Physical Description

Diagnostic Description

Description

Chiefly marine; rarely brackish. Atlantic, Indian and Pacific Oceans. Body generally compressed, although body shape extremely variable from very deep to fusiform. Most species with only small cycloid scales. Scales along lateral line often modified into spiny scutes. Detached finlets, as many as nine, sometimes found behind dorsal and anal fins. Large juveniles and adults with 2 dorsal fins. Anterior dorsal fin with 3-9 spines; the second having 1 spine and usually 18-37 soft rays. Anal spines usually 3, the first 2 separate from the rest; soft rays usually 15-31. Widely forked caudal fin. Caudal peduncle slender. Pelvic fins lacking in Parona signata. Vertebrae 24-27 (modally 24). One of the most important families of tropical marine fishes; fished commercially and for recreation.
  • MASDEA (1997).
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Source: World Register of Marine Species

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Ecology

Associations

Known predators

Carangidae is prey of:
Chondrichthyes
Scombridae
Carangidae
Actinopterygii
phytoplankton
Aves
Isopoda
Amphipoda
Pycnogonidae
Tanaidae

Based on studies in:
Puerto Rico, Puerto Rico-Virgin Islands shelf (Reef)

This list may not be complete but is based on published studies.
  • Opitz S (1996) Trophic interactions in Caribbean coral reefs. ICLARM Tech Rep 43, Manila, Philippines
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Known prey organisms

Carangidae preys on:
Penaeidae
Mugilidae
Actinopterygii
Carangidae
decomposers/microfauna
Decapoda
Stomatopoda
Anomura
Echinoidea
Gastropoda
Bivalvia
Engraulidae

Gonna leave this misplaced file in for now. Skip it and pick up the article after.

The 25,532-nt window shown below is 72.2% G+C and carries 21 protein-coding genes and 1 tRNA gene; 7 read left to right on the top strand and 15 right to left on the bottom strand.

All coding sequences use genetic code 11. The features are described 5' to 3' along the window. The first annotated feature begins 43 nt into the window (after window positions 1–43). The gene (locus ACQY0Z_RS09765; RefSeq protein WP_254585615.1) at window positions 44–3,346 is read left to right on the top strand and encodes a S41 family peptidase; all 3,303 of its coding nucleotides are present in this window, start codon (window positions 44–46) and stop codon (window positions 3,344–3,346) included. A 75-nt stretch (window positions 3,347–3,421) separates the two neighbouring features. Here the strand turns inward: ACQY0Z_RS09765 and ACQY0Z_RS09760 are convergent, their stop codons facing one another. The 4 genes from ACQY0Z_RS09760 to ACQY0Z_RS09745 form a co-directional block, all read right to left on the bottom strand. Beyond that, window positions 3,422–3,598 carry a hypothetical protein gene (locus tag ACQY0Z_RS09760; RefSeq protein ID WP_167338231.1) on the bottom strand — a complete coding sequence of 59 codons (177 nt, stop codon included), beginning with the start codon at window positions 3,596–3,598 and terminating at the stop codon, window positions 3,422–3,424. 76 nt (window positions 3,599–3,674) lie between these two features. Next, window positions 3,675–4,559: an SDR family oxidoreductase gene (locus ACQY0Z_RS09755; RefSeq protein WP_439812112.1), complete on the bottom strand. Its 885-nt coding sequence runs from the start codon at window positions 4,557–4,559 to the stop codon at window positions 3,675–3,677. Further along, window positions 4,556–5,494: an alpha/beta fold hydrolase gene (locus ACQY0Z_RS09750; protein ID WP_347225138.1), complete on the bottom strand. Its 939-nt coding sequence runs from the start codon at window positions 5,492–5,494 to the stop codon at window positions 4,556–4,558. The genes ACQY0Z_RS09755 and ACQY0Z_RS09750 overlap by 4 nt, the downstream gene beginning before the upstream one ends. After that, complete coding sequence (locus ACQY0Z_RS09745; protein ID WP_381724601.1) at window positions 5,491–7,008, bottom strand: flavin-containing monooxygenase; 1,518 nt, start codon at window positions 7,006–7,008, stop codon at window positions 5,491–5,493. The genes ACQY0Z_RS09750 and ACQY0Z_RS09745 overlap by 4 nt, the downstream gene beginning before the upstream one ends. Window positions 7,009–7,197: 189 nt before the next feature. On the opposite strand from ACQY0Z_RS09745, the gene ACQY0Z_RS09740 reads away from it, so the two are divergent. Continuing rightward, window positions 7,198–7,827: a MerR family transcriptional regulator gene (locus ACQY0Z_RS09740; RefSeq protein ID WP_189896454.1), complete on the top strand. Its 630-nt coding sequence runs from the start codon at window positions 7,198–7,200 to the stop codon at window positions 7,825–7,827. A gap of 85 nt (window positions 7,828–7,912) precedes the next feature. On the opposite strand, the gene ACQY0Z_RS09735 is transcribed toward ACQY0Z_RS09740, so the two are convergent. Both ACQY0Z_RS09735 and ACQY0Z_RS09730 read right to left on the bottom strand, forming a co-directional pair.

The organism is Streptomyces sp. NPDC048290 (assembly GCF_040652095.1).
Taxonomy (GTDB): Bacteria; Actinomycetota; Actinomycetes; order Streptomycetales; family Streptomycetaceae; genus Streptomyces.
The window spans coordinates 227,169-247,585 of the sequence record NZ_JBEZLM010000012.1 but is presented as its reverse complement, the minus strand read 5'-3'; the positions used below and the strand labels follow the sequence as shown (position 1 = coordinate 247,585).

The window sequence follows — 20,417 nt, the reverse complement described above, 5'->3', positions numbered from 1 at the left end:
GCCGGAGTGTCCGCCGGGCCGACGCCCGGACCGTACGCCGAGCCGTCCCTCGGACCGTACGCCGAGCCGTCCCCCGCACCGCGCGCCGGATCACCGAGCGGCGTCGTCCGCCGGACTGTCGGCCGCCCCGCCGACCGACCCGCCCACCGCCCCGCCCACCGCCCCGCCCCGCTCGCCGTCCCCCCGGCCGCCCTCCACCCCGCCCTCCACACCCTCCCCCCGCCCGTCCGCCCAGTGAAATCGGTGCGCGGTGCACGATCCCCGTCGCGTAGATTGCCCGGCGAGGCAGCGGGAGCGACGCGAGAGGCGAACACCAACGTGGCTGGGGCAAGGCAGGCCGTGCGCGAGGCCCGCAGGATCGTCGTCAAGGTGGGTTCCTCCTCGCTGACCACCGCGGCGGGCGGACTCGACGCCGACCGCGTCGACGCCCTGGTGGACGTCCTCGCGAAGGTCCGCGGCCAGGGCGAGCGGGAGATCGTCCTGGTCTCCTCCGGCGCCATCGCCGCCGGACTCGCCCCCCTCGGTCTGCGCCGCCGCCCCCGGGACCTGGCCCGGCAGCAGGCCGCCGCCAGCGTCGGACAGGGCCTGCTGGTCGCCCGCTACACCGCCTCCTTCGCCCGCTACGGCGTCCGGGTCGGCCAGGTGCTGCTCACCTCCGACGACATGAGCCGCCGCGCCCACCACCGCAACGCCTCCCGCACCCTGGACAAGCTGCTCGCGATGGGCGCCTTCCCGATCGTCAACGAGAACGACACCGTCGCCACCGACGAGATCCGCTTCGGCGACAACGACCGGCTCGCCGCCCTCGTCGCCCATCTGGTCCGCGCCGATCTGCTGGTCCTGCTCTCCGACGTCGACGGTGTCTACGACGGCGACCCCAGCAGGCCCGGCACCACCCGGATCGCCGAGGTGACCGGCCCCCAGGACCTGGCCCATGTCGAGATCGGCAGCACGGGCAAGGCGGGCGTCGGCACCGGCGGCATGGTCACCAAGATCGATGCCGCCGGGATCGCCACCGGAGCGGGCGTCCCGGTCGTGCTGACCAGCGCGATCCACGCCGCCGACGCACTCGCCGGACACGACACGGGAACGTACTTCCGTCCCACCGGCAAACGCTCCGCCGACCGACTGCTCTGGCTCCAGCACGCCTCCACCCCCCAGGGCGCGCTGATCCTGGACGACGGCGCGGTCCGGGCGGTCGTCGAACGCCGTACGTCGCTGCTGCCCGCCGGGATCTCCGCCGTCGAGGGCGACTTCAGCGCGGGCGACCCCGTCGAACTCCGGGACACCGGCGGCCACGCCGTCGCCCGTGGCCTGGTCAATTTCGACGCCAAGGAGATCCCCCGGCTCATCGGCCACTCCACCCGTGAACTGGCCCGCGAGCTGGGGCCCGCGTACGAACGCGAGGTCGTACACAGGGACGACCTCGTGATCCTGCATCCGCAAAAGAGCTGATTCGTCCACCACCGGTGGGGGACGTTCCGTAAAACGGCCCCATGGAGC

Scaridae
benthic autotrophs
Blenniidae
Cephalopoda
Coris aygula

Based on studies in:
USA: Florida (Estuarine)
Puerto Rico, Puerto Rico-Virgin Islands shelf (Reef)

This list may not be complete but is based on published studies.
  • W. M. Kemp, W. H. B. Smith, H. N. McKellar, M. E. Lehman, M. Homer, D. L. Young and H. T. Odum, Energy cost-benefit analysis applied to power plants near Crystal River, Florida. In: Ecosystem Modeling in Theory and Practice: An Introduction with Case His
  • Opitz S (1996) Trophic interactions in Caribbean coral reefs. ICLARM Tech Rep 43, Manila, Philippines
  • Myers, P., R. Espinosa, C. S. Parr, T. Jones, G. S. Hammond, and T. A. Dewey. 2006. The Animal Diversity Web (online). Accessed February 16, 2011 at http://animaldiversity.org. http://www.animaldiversity.org
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Molecular Biology and Genetics

Molecular Biology

Statistics of barcoding coverage

Barcode of Life Data Systems (BOLD) Stats
Specimen Records:4271
Specimens with Sequences:3354
Specimens with Barcodes:3230
Species:150
Species With Barcodes:145
Public Records:1692
Public Species:106
Public BINs:108
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Barcode data

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Source: Barcode of Life Data Systems (BOLD)

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Wikipedia

Carangidae

Carangidae is a family of fish which includes the jacks, pompanos, jack mackerels, runners, and scads.

They are marine fishes found in the Atlantic, Indian and Pacific Oceans. Most species are fast-swimming predatory fishes that hunt in the waters above reefs and in the open sea; some dig in the sea floor for invertebrates.

The largest fish in the family, the greater amberjack, Seriola dumerili, grows up to 2 m in length; most fish in the family reach a maximum length of 25–100 cm.

The family contains many important commercial and game fish, notably the Pacific jack mackerel, Trachurus symmetricus, and the other jack mackerels in the genus Trachurus.

Many genera have fairly extensive fossil records, particularly Caranx and Seriola, which extend into the early Paleogene (late Thanetian), and are known from whole and incomplete specimens, skeletal fragments, and otoliths. The several extinct genera include Archaeus, Pseudovomer, and Eastmanalepes.

Timeline of genera[edit]

QuaternaryNeogenePaleogeneHolocenePleist.Plio.MioceneOligoceneEocenePaleoceneSelar (genus)ScomberoidesDecapterusAlepesAlectisOligoplitesHypacanthusSeriolaCaranxApolectusQuaternaryNeogenePaleogeneHolocenePleist.Plio.MioceneOligoceneEocenePaleocene

References[edit]

  1. ^ Froese, Rainer, and Daniel Pauly, eds. (2013). "Carangidae" in FishBase. February 2013 version.
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